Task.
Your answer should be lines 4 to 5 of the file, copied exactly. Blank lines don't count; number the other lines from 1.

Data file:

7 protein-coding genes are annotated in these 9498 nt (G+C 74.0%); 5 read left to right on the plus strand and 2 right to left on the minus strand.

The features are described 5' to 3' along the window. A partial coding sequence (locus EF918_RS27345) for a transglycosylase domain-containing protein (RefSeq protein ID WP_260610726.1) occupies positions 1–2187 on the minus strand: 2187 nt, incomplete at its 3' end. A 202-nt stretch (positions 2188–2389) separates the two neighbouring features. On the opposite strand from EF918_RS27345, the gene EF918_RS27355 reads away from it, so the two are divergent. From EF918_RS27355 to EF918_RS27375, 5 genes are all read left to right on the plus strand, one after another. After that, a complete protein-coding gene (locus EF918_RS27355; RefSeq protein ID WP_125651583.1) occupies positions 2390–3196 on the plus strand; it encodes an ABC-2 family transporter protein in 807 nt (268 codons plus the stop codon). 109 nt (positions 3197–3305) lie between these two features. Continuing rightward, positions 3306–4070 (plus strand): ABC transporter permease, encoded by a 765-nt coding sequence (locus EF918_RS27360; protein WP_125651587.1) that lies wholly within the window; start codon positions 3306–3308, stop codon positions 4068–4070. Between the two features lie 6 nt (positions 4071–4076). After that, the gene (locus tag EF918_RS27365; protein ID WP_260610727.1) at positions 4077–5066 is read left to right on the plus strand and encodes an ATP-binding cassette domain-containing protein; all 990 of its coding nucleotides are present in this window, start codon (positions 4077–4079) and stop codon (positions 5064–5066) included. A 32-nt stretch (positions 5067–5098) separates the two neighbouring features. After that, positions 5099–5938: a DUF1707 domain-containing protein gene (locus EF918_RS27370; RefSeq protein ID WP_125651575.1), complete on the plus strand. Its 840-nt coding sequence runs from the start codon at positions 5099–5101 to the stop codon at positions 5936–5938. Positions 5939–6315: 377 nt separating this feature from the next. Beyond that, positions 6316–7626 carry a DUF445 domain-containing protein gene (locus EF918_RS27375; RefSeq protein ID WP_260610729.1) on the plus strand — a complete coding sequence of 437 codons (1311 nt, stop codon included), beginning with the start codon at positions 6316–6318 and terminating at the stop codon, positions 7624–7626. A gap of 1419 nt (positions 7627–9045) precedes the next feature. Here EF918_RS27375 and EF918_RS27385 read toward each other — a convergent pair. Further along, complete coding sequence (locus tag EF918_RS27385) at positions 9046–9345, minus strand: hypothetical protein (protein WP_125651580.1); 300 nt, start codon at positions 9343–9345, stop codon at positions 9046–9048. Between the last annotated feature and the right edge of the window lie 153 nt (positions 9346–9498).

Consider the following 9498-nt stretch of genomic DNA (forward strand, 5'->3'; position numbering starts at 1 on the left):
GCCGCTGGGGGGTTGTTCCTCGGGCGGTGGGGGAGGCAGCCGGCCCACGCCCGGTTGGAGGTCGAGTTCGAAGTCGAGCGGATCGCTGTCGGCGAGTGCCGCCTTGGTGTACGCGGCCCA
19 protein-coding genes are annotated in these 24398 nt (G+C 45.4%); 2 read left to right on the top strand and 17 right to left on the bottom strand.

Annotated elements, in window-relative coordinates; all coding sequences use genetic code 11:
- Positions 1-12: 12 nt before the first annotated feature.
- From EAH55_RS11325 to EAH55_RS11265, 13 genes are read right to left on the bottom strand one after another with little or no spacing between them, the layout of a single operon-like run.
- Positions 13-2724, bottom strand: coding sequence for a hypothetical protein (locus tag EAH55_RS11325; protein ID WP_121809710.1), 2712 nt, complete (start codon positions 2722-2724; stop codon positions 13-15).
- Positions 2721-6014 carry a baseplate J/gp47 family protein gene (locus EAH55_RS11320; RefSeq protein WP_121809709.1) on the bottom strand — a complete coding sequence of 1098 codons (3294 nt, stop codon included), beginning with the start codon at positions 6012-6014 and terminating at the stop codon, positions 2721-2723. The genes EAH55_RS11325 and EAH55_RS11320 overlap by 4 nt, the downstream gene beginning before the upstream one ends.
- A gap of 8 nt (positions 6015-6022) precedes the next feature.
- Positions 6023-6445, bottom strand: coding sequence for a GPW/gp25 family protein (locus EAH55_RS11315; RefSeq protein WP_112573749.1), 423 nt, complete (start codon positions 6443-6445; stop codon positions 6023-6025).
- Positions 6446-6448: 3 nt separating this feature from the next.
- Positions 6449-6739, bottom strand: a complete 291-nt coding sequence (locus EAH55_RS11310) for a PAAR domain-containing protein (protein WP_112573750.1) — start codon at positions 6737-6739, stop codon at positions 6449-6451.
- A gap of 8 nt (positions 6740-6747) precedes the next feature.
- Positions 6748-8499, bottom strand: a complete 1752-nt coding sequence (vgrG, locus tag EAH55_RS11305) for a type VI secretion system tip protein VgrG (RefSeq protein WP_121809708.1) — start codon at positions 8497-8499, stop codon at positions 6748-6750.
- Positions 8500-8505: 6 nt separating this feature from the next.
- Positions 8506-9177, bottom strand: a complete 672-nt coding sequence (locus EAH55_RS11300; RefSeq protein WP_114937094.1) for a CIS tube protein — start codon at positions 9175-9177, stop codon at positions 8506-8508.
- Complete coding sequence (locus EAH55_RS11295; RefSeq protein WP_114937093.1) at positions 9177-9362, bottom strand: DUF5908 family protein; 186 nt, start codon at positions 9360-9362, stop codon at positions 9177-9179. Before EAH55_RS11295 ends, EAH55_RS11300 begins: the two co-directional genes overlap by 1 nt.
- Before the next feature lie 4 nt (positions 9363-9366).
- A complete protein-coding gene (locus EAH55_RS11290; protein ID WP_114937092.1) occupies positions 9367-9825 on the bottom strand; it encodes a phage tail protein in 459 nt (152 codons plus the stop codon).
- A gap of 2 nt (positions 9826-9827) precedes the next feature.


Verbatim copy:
GCCGCTGGGGGGTTGTTCCTCGGGCGGTGGGGGAGGCAGCCGGCCCACGCCCGGTTGGAGGTCGAGTTCGAAGTCGAGCGGATCGCTGTCGGCGAGTGCCGCCTTGGTGTACGCGGCCCA
19 protein-coding genes are annotated in these 24398 nt (G+C 45.4%); 2 read left to right on the top strand and 17 right to left on the bottom strand.